Distillery Lane, a drunken heart, and adultery

Caroline prior to her ill-fated marriage

This day in London’s history: on 17 May 1768 Caroline Amelia Elizabeth of Brunswick-Wolfenbüttel, known as Caroline of Brunswick, wife of the future King George IV, was born.

It was a marriage not made in heaven; of the wedding night consummation of their marriage, George wrote, “it required no small [effort] to conquer my aversion and overcome the disgust of her person”. She, on the other hand, said that he was so drunk that he “passed the greatest part of his bridal night under the grate, where he fell, and where I left him”.

George was later to attempt to divorce Caroline and strip her of her title of Queen consort on the grounds of adultery; while all this was going on she stayed at Brandenburgh House in Fulham. She was popular with the masses, however, and that effort failed.

However, George did succeed in barring her from his coronation service at Westminster Abbey when her attempt to gain entry lost her soon of the popularity she had enjoyed. She died soon after at Brandenburg House, which was then demolished, presumably, says one source, by the king in a fit of pique at her popularity.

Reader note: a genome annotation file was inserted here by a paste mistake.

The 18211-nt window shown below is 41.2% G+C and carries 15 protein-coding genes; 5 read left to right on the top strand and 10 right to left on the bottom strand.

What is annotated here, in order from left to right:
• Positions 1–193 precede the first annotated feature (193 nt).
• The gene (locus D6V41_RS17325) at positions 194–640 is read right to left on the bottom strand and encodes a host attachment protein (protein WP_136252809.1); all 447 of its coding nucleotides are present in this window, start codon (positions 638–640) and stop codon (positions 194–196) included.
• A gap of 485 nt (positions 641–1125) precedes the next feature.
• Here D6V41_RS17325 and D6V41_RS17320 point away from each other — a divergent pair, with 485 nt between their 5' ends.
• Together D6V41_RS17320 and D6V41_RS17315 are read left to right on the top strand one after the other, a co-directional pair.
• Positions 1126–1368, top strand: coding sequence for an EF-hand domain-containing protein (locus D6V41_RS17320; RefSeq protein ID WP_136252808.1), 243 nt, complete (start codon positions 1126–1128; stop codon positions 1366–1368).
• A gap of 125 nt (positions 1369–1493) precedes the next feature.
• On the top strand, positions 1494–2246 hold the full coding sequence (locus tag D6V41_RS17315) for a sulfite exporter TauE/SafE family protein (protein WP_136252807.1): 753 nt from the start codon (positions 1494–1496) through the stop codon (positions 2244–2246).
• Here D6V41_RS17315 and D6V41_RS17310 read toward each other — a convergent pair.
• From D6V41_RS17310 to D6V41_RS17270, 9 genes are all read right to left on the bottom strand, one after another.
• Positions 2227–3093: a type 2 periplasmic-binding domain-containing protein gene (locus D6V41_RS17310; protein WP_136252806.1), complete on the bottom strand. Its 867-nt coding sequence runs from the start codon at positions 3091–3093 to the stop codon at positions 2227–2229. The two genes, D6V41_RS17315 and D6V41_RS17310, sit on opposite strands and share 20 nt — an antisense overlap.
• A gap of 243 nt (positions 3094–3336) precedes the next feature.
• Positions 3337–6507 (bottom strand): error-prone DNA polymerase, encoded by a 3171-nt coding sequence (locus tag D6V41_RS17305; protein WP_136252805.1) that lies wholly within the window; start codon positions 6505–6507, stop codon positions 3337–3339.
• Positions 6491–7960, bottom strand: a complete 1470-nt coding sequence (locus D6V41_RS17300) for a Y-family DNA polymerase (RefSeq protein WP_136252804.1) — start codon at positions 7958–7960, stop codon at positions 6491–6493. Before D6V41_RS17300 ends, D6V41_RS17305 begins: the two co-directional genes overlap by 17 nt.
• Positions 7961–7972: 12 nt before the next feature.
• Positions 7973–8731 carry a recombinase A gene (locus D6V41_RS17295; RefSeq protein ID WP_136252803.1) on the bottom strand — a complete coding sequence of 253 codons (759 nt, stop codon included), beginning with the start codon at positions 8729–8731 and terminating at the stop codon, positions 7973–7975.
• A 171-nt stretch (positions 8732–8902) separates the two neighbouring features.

All of which brings us to Distillery Lane, which takes its name from the H&J Haig Distillery, built in 1857 on the site of Brandenburgh House, giving its name to Distillery Lane, which led to it, and to Distillery Road close by.

The other famous resident of Brandenburgh House and, indeed, the person for whom it was built, was Sir Nicholas Crisp, who was so loyal to his monarch, Charles I, that he had a bust of the king established in the Hammersmith parish church of St Paul’s.

He also directed that, following his death, his heart be placed in an urn under the effigy of his king. The heart was to be refreshed annually with a glass of wine; this service was performed for around a century until the heart became too much decayed.

The name of this loyal subject lives on in the nearby Crisp Road, which has other grisly connections.